The Voyager isn’t considered an iPhone clone anymore, not in the strictest sense, though most of its problems stem from Verizon software rather than the hardware. As Wilson said in his review last fall, it’s ambitious but flawed—and the flaws are mostly on Verizon. I’m really hoping Verizon lets the Dare just breathe, because the Vu proves LG is best left to its own devices. The Glyde is just a truly terrible phone. Most clay bricks are more responsive than its touchscreen, especially around the edges, and the crappy, sluggish Verizon software doesn’t help. And its keyboard ain’t much better.

One thing they all have in common is a shi**y browser. There isn’t a mobile browser that touches mobile Safari yet. Even when they could render HTML correctly, moving and zooming around the page (especially ones that aren’t mobile optimized) is an exercise in self-control—how long can you take it before stabbing your eyes out. Opera mini does load on the Vu, and it’s better than the included browser, but it worked kinda wonikly at times. For me, that’s a critical flaw in all of these phones.

Best to worst: Instinct, Vu, Voyager, and Glyde.

(Via Gizmodo)

MLB ready for iPhone

MLB At Bat for iPhone

6A9E0526-DA22-4B47-8359-1061C4E61388.jpgWe’ve been running running a few App Store roundups covering applications announced for the iPhone App Store, but as TUAW’s resident seamhead I can’t help but call one out for special attention. It was demoed at the WWDC keynote and now Macworld has a close look at the upcoming MLB At Bat application. It will be available at launch and provide near real time “wireless score access and in-game highlights for every game on the MLB schedule” for only $4.99 for the rest of the season.

Apparently the video highlights will be available in two versions: one high-bandwidth version for wifi and a lower bandwidth version for EDGE (they haven’t said which version the 3G iPhone will load). For the future they’re looking into bringing the Gameday service to the iPhone which opens the possibility of Gameday Audio. For the real baseball fanatics out there this would be an absolutely killer app, especially for those of us away from our home team’s broadcast area. Imagine being able to listen to any game on your iPhone from anywhere; that’s close to baseball nirvana. And though things are looking rather bad at the moment: Go ‘Stos!

(Via (TUAW))

Why Apple iPhone wannabes don’t cut it (it’s the software, stupid)

MacDailyNews
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Apple’s influence on high-tech markets has long exceeded the company’s relatively small market share, and nowhere is that more obvious than in the wireless phone market. Barely a year after it introduced the original iPhone, Apple (AAPL) has redefined the wireless handset,” Stephen H. Wildstrom reports for BusinessWeek.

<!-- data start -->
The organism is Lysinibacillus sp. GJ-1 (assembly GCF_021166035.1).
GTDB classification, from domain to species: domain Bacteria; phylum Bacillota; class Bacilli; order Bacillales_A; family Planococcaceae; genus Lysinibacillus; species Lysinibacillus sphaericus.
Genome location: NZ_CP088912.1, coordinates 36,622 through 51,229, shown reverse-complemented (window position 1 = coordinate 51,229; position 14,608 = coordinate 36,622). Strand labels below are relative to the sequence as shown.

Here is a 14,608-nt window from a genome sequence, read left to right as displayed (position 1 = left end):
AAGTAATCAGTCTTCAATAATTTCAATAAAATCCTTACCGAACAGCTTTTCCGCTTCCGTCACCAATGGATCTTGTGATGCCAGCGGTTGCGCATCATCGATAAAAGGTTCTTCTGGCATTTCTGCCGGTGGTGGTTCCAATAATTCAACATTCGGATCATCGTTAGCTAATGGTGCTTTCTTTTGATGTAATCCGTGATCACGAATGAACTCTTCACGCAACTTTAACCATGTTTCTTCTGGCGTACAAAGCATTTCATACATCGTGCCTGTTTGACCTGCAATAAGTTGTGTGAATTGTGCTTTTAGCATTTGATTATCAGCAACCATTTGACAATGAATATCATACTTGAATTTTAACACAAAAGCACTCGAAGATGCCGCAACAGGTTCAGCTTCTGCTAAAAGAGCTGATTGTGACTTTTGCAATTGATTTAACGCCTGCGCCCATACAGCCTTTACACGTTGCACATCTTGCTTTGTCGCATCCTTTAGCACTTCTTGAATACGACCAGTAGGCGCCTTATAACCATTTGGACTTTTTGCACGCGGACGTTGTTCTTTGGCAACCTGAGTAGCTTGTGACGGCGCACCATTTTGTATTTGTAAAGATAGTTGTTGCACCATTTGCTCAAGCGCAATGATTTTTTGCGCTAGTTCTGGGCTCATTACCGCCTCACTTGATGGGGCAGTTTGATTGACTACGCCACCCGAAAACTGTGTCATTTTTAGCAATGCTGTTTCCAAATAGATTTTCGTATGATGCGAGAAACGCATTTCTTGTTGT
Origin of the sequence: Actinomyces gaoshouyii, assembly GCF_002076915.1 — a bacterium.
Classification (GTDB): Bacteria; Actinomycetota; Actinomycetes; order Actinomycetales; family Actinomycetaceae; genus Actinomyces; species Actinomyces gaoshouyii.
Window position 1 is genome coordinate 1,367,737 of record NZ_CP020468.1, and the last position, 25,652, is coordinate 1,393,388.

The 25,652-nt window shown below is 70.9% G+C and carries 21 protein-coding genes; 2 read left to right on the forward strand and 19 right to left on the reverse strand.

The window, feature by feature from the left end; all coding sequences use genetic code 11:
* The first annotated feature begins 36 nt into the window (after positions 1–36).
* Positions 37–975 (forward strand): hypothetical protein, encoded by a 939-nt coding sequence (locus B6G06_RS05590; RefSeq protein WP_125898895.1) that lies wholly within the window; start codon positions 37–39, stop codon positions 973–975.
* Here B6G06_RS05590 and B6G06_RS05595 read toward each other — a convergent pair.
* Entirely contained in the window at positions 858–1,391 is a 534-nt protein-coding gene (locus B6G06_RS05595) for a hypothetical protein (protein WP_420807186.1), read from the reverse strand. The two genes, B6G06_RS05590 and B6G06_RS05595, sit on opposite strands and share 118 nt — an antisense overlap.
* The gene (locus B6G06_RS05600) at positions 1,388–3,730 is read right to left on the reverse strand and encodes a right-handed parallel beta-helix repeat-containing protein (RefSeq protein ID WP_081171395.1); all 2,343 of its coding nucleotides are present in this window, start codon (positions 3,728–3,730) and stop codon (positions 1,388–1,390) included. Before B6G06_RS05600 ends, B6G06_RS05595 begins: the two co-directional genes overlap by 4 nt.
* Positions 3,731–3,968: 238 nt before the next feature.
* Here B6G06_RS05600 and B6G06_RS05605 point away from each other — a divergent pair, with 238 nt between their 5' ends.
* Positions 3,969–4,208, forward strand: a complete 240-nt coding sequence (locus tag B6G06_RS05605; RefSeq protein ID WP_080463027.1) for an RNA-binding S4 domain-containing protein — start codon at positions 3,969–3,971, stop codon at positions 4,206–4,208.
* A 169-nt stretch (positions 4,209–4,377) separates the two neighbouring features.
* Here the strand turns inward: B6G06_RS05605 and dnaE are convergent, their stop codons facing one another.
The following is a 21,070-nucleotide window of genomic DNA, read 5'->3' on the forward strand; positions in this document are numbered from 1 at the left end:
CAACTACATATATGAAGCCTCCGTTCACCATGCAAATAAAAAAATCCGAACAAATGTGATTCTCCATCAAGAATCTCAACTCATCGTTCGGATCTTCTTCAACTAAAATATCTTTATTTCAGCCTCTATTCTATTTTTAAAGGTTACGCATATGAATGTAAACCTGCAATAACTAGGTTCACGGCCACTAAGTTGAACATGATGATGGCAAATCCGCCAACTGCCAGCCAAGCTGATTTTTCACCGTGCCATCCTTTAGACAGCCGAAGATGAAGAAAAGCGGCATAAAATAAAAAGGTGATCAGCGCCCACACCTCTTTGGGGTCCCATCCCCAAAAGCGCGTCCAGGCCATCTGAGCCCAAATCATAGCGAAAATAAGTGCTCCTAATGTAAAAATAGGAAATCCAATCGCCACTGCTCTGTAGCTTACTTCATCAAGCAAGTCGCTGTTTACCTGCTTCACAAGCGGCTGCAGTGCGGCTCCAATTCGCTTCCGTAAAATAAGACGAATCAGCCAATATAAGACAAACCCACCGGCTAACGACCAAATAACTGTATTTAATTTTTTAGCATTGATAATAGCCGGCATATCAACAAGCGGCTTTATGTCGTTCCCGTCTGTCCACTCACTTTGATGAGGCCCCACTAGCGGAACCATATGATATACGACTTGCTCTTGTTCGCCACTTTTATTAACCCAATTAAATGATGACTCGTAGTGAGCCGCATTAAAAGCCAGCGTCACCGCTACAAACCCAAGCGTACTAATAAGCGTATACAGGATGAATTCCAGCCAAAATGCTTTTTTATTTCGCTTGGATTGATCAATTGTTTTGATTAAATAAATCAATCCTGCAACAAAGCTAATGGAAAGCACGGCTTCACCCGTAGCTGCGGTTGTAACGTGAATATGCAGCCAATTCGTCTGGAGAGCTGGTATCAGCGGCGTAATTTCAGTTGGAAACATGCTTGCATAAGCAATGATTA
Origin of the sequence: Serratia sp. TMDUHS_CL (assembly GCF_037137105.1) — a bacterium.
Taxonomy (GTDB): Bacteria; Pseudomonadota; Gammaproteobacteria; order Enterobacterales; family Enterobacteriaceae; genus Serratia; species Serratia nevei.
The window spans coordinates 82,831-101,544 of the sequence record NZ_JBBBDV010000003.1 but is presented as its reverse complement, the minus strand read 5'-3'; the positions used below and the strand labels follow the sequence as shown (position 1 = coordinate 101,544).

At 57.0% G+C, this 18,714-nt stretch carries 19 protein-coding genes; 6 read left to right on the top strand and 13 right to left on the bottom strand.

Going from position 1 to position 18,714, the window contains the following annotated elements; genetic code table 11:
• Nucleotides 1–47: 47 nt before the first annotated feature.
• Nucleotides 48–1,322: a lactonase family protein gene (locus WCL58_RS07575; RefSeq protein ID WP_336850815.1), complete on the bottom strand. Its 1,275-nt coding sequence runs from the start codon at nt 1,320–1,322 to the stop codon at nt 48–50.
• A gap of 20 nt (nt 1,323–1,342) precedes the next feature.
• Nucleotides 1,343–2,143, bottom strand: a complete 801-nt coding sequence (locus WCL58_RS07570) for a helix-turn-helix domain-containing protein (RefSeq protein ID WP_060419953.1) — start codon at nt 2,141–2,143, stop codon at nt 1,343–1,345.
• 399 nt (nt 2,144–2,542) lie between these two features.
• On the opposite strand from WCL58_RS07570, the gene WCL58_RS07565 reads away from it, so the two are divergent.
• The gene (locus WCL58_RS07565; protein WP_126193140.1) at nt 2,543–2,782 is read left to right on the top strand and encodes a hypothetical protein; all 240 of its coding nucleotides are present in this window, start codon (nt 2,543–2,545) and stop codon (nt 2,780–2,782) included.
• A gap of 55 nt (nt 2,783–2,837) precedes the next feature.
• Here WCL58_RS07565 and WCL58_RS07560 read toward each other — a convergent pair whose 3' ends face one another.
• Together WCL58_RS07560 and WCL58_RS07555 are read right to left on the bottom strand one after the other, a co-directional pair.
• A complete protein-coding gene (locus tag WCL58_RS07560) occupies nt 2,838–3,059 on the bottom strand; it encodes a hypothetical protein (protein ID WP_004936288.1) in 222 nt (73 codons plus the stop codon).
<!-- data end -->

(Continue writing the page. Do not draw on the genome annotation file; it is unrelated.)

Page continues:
“And with the impending shipment of a new version that should put the iPhone in the mainstream of consumer and business markets worldwide, Apple is extending its sway over much larger players such as Nokia and Samsung,” Wildstrom reports.

“The most immediate impact of the iPhone has been on hardware design, encouraging a rash of imitators with big touchscreens,” Wildstrom reports. “That includes the new Samsung Instinct, which Sprint Nextel has been billing as an iPhone killer.

(Via macdailynews )

iPhone Apps

iPhone App News Roundup6E8AEE7B-5F6E-471E-B115-68F780452489.jpg

Wondering what’s coming when the AppStore launches in early July? So are we, and here’s what’s been announced in the past few days:

  • Webstate is building iSharephone. It’s Sharepoint on your iPhone. It will connect your phone to Microsoft Sharepoint portal servers.
  • Want to create music on your iPhone? Intua is developing it’s BeatMaker product, which will let you beatbox, loop and sequence your way to musical joy.
  • Ambrosia SW has announced Mobile Mahjong for iPhone. It’s built around Core Animation and promises a “Cover Flow interface for level selection.”
  • EasyTask Manager is a simple task manager that’s getting ported to the iPhone. Here are a couple of early product screen shots.
  • Rusty Red Wagon is porting Solitaire to the iPhone, with three variations: Klondike, Freecell and Spider.
  • Synthesis is working on a SyncML data sync product. For now, it’s planned as a free contacts-only version but they’re hoping to expand it to provide calendar support, which their developers say is not currently available in the SDK.

    (Via (TUAW))

iPhone Flash in early development

MacNN | Adobe: iPhone Flash in early development